Doing without Adam and Eve: Sociobiology and Original Sin

Doing without Adam and Eve: Sociobiology and Original Sin

Doing without Adam and Eve: Sociobiology and Original Sin

Doing without Adam and Eve: Sociobiology and Original Sin

Synopsis

In this provocative new addition to the Theology and the Sciences series, Patricia Williams assays the original sin doctrine with a scientific lens and, based on sociobiology, offers an alternative Christian account of human nature's foibles and future.

Focusing on the Genesis 2 and 3 account, Williams shows how its "historical" interpretation in early Christianity not only misread the text but derived an idea of being human profoundly at odds with experience and contemporary science. After gauging Christianity's several competing notions of human nature -- Protestant, Catholic, and Orthodox -- against contemporary biology, Williams turns to sociobiological accounts of the evolution of human dispositions toward reciprocity and limited cooperation as a source of human good and evil. From this vantage point she offers new interpretations of evil, sin, and the Christian doctrine of atonement.

Williams's work, frank in its assessment of traditional misunderstandings, challenges theologians and all Christians to reassess the roots and branches of this linchpin doctrine.

Excerpt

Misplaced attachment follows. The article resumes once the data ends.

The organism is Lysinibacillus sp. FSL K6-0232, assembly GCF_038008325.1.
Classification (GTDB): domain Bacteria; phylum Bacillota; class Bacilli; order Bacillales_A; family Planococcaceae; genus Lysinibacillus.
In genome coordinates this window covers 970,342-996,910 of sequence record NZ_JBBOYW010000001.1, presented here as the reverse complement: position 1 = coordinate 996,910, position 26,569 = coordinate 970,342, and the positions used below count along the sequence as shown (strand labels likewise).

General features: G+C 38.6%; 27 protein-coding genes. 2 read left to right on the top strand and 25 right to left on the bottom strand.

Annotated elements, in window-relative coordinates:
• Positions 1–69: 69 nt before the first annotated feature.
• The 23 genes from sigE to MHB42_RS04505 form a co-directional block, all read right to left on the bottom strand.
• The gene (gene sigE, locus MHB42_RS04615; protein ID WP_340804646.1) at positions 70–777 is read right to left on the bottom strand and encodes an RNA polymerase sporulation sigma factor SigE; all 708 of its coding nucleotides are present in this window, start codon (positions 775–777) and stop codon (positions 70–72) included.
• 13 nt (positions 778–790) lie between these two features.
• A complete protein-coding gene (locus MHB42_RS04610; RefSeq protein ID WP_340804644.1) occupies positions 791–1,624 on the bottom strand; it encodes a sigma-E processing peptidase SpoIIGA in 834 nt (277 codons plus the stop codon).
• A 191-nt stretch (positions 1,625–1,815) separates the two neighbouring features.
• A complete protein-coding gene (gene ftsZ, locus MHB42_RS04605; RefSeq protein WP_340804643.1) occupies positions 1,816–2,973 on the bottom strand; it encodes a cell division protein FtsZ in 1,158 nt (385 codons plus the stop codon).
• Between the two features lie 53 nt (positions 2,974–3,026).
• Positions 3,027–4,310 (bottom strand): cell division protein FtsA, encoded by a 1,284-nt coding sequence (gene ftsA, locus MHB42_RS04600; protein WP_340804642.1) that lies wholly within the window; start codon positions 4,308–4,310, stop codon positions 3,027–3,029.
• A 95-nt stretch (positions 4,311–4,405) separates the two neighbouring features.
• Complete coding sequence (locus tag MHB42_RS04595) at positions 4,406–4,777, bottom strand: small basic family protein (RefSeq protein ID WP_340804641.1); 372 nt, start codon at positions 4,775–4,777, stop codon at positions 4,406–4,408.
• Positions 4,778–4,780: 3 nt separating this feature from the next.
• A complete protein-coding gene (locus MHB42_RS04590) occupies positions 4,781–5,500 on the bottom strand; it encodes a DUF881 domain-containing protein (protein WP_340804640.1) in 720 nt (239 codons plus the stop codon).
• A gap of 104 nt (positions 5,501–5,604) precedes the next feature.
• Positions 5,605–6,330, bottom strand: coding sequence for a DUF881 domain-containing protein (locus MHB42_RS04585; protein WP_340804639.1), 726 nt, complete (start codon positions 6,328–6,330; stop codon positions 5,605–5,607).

Who are Adam and Eve? Christians everywhere know them as the primordial pair who ate the forbidden fruit and caused the corruption of human nature from which we all suffer, even though Jesus redeemed us. Adam and Eve brought evil into the world.

But suppose, as many Christians now do, that Adam and Eve are simply symbolic figures in an imaginary garden rather than the cause of all our woe. Suppose further that the idea of “the fall” from grace is not in Scripture? Does this destroy Christian theology? This book says no. This book says that doing without Adam and Eve while drawing on sociobiology improves Christian theology and helps us understand the origin and persistence of our own sinfulness.

My curiosity about Christianity and sin began early. By the age of five, I had reached the confused conclusion that the members of the church I attended hated people, and I was afraid of them. Why I thought so is a mystery, although my fears probably had something to do with my parents' unhappiness with the church. Soon my religious life brightened, for my parents joined the Episcopal Church. the Episcopal Book of Common Prayer is filled with human humility and joy and God's forgiveness and charity. the church also has a lot of music and pageantry. I fell in love.

I entered high school at eighth grade, with a new library to explore. Almost immediately I read up on world religions. Right then I decided I would never know which religion was the true one, if there were a true one. Conservatively I decided to remain an Episcopalian unless I saw reason to change. I continued as an Episcopalian for another thirty years.

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